Knowing how to value a company is extremely beneficial, and can have very profitable outcomes. There is a lot of noise surrounding the stock market, with many books published, many accounting figures to understand, experts on television giving advice, and professors providing their investment tools. To become good at valuing companies, you have to be able to decipher between the noise and the important information. The relationship between net income and cash flow is one of those topics that leads to a lot of confusion.
Net income is how much the company profited during a time period in accounting terms. The generally accepted accounting principles (GAAP) have a set of rules and guidelines on how companies must report net income. Some of the revenue and expense accounts require a lot of estimates that require a lot of of guesswork by the accountants preparing the income statement, where the net income is found. Nevertheless, net income provides investors with a good idea of the earning power of the company and what kind of competitive position it is in.
On the other hand, cash flow requires no estimates by executives or anyone else. Cash flow is clear. If a company received cash, that is a cash inflow. If a company disbursed cash, that is a cash outflow. After all of the cash disbursements and cash receipts are added up, the resulting figure is the net change in the company's cash flow during that time period.
Relationship and Differences
Sometimes there is a close relationship between net income and cash flow, and sometimes there isn't. A company can have big differences in cash flow and net income if the company receives cash before or after a sale is made. An example of that would be an insurance company. An insurance company receives premiums well in advance of when the insurance obligation is satisfied and revenues for insurance are recognized. There could also be big differences in cash flow and net income if a company reports non-cash gains and charges due to restructuring or other items. Differences also occur because of estimates a company has to make for accounts such as uncollectible accounts. Net income and cash flow have a close relationship for companies that collect cash when revenue is recognized. An example of that would be a retailer, which collects cash for goods when the sale is made.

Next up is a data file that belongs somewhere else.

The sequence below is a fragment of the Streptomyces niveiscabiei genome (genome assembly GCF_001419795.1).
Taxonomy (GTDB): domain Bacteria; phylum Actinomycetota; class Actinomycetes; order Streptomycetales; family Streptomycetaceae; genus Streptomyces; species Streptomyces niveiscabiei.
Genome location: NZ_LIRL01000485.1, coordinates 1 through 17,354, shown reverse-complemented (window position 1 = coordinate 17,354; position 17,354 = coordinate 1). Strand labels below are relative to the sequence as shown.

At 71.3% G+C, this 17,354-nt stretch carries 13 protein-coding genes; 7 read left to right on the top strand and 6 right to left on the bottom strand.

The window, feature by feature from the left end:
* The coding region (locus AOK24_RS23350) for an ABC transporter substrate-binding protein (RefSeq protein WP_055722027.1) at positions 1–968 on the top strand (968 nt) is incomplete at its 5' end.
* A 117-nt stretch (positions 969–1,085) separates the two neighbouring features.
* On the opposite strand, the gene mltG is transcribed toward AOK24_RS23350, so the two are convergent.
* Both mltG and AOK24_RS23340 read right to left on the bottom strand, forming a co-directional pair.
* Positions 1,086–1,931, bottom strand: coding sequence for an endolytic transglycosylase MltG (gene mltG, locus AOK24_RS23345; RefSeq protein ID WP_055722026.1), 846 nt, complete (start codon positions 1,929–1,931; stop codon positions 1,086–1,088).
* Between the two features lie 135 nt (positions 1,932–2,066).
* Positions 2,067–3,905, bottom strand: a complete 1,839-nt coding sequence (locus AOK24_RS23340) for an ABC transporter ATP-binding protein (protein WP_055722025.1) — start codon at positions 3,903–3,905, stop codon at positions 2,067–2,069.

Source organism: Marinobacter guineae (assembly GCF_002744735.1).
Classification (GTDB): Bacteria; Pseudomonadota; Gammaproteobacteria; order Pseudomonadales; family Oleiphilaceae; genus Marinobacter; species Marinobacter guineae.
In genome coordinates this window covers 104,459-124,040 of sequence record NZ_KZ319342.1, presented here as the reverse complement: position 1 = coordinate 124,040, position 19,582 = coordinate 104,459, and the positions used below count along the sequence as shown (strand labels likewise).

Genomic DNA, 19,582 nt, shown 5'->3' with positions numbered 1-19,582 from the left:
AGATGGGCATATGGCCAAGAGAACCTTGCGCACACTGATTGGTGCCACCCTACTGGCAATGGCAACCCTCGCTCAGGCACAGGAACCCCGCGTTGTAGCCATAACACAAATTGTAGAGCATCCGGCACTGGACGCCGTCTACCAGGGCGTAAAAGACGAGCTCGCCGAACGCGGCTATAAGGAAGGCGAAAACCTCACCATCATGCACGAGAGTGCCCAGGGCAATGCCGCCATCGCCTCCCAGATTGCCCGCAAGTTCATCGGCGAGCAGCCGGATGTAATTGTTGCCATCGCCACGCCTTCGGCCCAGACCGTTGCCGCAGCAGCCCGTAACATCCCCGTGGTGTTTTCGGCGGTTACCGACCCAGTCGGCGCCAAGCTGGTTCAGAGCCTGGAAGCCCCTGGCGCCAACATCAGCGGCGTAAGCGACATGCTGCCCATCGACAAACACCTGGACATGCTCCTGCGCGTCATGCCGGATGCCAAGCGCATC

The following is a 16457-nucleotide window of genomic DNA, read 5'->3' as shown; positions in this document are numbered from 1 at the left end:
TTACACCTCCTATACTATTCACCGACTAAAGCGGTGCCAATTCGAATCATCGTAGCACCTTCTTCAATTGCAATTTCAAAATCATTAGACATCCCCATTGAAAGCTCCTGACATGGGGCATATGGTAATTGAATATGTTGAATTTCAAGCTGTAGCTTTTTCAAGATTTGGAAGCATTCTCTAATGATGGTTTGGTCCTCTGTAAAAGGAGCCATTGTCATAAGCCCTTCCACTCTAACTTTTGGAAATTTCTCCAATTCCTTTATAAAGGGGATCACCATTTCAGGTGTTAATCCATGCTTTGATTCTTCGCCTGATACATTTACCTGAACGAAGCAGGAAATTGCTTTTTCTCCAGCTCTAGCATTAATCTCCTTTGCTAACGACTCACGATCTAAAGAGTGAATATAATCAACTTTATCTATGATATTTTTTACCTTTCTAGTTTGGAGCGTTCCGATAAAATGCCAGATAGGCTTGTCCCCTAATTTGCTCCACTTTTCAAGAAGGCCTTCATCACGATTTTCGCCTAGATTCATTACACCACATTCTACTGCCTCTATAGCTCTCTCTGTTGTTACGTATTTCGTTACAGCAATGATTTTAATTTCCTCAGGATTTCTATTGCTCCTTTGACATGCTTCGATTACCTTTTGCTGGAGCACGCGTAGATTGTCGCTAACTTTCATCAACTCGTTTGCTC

Cash Is King
Investors commonly value companies based on earnings. However, that is not necessarily the theoretical right way to value a company. The value of a company is the present value of its future cash flows. It is not the present value of its future earnings. Earnings do provide a good idea of how the company is doing and in combination with cash flow, it creates a powerful tool. However, just looking at earnings is a mistake, especially with companies that have huge differences in cash flow generation and reported net income. That could lead to a lot of incorrect valuations and big losses in an investor's portfolio.
- AccountingCoach; Cash Flow Statement; Harold Averkamp
- IESE Business School -- University of Navarra; Cash Flow Is A Fact: Net Income Is Just An Opinion; Pablo Fernandez; May 2006
- Securities and Exchange Commission. "Beginners' Guide to Financial Statement." Accessed Apr. 20, 2020.
- Financial Accounting Standards Board. "Summary of Statement No. 95." Accessed Apr. 20, 2020.
- Microsoft. "Financial Review: Cash Flows Statement." Accessed Apr. 20, 2020.
Alex Shadunsky has a bachelor's degree in finance and is pursuing a Master of Business Administration from Indiana University. He has worked at Briefing.com as a junior equity analyst specializing in health-care stocks.